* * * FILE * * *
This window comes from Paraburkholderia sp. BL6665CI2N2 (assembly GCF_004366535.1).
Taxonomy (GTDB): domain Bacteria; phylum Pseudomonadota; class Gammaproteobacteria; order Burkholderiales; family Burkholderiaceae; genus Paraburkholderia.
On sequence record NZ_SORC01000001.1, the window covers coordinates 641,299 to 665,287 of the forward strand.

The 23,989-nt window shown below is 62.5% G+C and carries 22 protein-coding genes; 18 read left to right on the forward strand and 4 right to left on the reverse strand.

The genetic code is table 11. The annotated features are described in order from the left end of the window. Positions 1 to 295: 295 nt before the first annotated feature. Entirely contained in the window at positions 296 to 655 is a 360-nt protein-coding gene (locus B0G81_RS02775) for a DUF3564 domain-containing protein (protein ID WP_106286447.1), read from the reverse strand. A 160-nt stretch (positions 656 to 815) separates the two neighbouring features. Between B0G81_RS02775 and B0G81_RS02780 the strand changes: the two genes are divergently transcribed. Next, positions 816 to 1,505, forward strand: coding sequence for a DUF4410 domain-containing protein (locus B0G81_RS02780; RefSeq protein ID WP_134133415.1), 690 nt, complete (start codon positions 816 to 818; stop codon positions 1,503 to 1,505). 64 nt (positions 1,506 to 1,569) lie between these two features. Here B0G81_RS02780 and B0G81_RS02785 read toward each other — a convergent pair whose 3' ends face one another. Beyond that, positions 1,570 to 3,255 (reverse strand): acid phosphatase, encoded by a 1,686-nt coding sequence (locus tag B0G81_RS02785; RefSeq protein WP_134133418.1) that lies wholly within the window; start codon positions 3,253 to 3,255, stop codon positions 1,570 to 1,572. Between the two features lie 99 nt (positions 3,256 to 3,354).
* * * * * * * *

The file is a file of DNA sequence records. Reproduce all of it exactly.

This window comes from Paraburkholderia sp. BL6665CI2N2 (assembly GCF_004366535.1).
Taxonomy (GTDB): domain Bacteria; phylum Pseudomonadota; class Gammaproteobacteria; order Burkholderiales; family Burkholderiaceae; genus Paraburkholderia.
On sequence record NZ_SORC01000001.1, the window covers coordinates 641,299 to 665,287 of the forward strand.

The 23,989-nt window shown below is 62.5% G+C and carries 22 protein-coding genes; 18 read left to right on the forward strand and 4 right to left on the reverse strand.

The genetic code is table 11. The annotated features are described in order from the left end of the window. Positions 1 to 295: 295 nt before the first annotated feature. Entirely contained in the window at positions 296 to 655 is a 360-nt protein-coding gene (locus B0G81_RS02775) for a DUF3564 domain-containing protein (protein ID WP_106286447.1), read from the reverse strand. A 160-nt stretch (positions 656 to 815) separates the two neighbouring features. Between B0G81_RS02775 and B0G81_RS02780 the strand changes: the two genes are divergently transcribed. Next, positions 816 to 1,505, forward strand: coding sequence for a DUF4410 domain-containing protein (locus B0G81_RS02780; RefSeq protein ID WP_134133415.1), 690 nt, complete (start codon positions 816 to 818; stop codon positions 1,503 to 1,505). 64 nt (positions 1,506 to 1,569) lie between these two features. Here B0G81_RS02780 and B0G81_RS02785 read toward each other — a convergent pair whose 3' ends face one another. Beyond that, positions 1,570 to 3,255 (reverse strand): acid phosphatase, encoded by a 1,686-nt coding sequence (locus tag B0G81_RS02785; RefSeq protein WP_134133418.1) that lies wholly within the window; start codon positions 3,253 to 3,255, stop codon positions 1,570 to 1,572. Between the two features lie 99 nt (positions 3,256 to 3,354).